When you are designing an in-law suite, you may want to include a kitchen area. This allows your aging parent to still enjoy some autonomy and independence while ensuring that you are still close enough to help if needed.
The importance of taking care of themselves should not be underestimated. It promotes positive self-esteem as they age and their bodies start to fail, and it also maintains higher functioning levels mentally and physically. The trick is in designing a kitchen that will work for your mother or father now and as they continue to age.
Invest in the Basics
The goal is to provide your parent with a small cooking area, so you don’t have to put in a full kitchen with all the bells and whistles. You should have a refrigerator for cold drinks and some basic food staples. A pantry is necessary for canned goods. Other necessities include the sink, counter space, a microwave and a small stove.
None of the appliances need to be full-size, but they should be easy to operate. Glass-top stoves with sensors that let you know if the stove is hot are a good choice, and look for appliances with large handles and markings that are easy to read. Side-by-side refrigerators allow for easy access to food, and wall ovens are a better choice since users don’t have to bend low to access them. A raised dishwasher is also better for people with limited mobility.
The top consideration should be floor space. Your mother may be mobile and getting around fine now, but what happens in a few years if she is in a wheelchair? You need to make sure that there is at least 32-inches of clear space through all openings and between fixtures to allow for a wheelchair. There should also be larger areas throughout the kitchen for turning the chair if necessary. The spaces directly in front of appliances should have a 60-inch clearing for wheelchair access. You can use a mother in law suite floor plan to help you create a great layout for your space.
Counter considerations are one of the most difficult. Standing people look for counters that are 36-inches high, but someone in a wheelchair will need lower counters that are only 28- to 32-inches tall. One solution is to make the counters taller now and plan on having them lowered if your parent ever winds up in a wheelchair. If the remodeling contractor knows that this will happen, then he can put measures in place now to make the renovation easier later.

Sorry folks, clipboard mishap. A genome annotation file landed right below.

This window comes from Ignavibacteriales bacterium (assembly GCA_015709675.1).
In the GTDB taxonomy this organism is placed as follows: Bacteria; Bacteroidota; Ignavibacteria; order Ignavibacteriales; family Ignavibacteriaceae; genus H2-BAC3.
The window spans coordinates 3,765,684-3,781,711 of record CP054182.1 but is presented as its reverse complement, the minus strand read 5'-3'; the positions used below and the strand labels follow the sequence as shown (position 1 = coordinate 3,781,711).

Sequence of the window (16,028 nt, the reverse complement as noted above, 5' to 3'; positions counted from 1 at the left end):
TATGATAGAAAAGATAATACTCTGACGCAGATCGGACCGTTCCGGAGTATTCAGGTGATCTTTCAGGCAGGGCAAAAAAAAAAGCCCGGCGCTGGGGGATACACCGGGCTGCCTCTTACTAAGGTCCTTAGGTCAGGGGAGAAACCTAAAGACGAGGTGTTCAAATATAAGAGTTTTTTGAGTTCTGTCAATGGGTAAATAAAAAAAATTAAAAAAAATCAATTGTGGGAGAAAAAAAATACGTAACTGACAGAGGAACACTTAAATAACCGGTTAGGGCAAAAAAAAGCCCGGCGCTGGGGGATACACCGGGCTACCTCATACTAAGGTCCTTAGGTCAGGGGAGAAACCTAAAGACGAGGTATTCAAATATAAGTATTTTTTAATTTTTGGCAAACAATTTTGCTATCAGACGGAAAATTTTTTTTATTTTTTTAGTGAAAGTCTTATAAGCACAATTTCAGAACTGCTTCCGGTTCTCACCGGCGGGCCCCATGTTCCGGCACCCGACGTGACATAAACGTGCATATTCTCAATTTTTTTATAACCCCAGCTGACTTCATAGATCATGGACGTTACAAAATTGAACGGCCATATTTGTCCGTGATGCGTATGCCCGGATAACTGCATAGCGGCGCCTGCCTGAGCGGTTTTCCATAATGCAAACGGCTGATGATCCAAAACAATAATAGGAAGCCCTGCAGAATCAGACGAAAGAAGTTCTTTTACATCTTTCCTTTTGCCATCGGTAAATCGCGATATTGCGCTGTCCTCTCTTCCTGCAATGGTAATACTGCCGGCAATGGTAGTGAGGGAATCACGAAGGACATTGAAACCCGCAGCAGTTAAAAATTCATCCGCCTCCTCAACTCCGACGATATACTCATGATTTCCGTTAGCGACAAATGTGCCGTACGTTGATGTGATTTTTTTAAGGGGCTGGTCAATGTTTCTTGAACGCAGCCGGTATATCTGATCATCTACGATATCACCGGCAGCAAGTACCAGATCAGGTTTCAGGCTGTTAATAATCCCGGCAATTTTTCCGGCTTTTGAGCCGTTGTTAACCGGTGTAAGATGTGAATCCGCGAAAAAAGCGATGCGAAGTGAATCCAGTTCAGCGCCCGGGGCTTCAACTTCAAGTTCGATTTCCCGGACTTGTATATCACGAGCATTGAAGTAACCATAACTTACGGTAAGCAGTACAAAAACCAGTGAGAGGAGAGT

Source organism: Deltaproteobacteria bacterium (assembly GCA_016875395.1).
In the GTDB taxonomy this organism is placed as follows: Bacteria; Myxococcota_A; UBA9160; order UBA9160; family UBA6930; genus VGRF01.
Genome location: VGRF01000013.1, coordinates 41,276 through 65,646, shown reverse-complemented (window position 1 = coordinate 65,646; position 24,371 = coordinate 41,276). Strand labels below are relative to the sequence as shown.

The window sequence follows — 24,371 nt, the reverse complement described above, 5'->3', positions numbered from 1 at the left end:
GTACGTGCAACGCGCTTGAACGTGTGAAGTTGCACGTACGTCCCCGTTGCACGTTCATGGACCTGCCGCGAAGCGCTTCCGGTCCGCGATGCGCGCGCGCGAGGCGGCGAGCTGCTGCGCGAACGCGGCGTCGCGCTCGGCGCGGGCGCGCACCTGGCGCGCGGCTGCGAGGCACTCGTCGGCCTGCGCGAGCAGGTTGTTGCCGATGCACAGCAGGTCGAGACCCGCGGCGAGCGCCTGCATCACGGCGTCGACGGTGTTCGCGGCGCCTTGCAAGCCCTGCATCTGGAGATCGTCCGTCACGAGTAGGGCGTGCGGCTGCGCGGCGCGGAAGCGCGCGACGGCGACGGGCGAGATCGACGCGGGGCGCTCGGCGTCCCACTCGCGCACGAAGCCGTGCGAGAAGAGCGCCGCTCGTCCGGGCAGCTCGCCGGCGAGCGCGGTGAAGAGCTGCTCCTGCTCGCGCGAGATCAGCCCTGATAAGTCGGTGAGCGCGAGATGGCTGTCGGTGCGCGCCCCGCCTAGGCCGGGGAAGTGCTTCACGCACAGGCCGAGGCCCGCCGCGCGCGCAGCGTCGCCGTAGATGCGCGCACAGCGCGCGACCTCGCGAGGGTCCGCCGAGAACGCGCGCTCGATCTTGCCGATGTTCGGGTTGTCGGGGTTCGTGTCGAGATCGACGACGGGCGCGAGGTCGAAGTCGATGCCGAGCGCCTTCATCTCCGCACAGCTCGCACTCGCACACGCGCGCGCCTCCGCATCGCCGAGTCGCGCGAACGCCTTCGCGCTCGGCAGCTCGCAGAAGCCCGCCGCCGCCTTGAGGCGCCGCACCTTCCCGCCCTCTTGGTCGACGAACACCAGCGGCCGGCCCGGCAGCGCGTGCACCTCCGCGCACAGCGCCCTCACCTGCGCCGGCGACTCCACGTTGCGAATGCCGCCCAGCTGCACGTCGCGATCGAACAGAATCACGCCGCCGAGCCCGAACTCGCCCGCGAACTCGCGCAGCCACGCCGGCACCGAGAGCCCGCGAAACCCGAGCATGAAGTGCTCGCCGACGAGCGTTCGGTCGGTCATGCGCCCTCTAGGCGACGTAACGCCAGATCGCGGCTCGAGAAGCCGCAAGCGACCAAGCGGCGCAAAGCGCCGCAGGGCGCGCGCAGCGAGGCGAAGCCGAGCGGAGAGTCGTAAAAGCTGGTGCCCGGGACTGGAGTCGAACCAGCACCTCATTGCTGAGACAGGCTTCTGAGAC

Handicapped Friendly Accessories
Placing upper cabinets a few inches lower makes reaching them easier. Install special interior fixtures that allow seniors to pull the shelves out and down for easy access to the items. Lazy Susans on shelves and in cabinets make it simple to find the items that are in the back. Instead of lower cabinets, invest in lower drawers that are easy to operate and prevent items from being forgotten in the back. Place anti-slip mats on the floor to help prevent falls, or use anti-slip flooring materials that are safer for walkers and wheelchairs.
With the right planning, the kitchen you install for your mother-in-law or father will suit their needs today and as they age. Even when they transition to walkers and eventually to a wheelchair, the kitchen will be able to suit their purposes and allow them to maintain that sense of independence and the ability to do some things for themselves. It’s tempting to just have them use the kitchen in the main house, but your kitchen won’t suit their changing needs. However, having their own kitchen that they are able to use helps seniors maintain higher levels of cognitive functioning as well as physical abilities.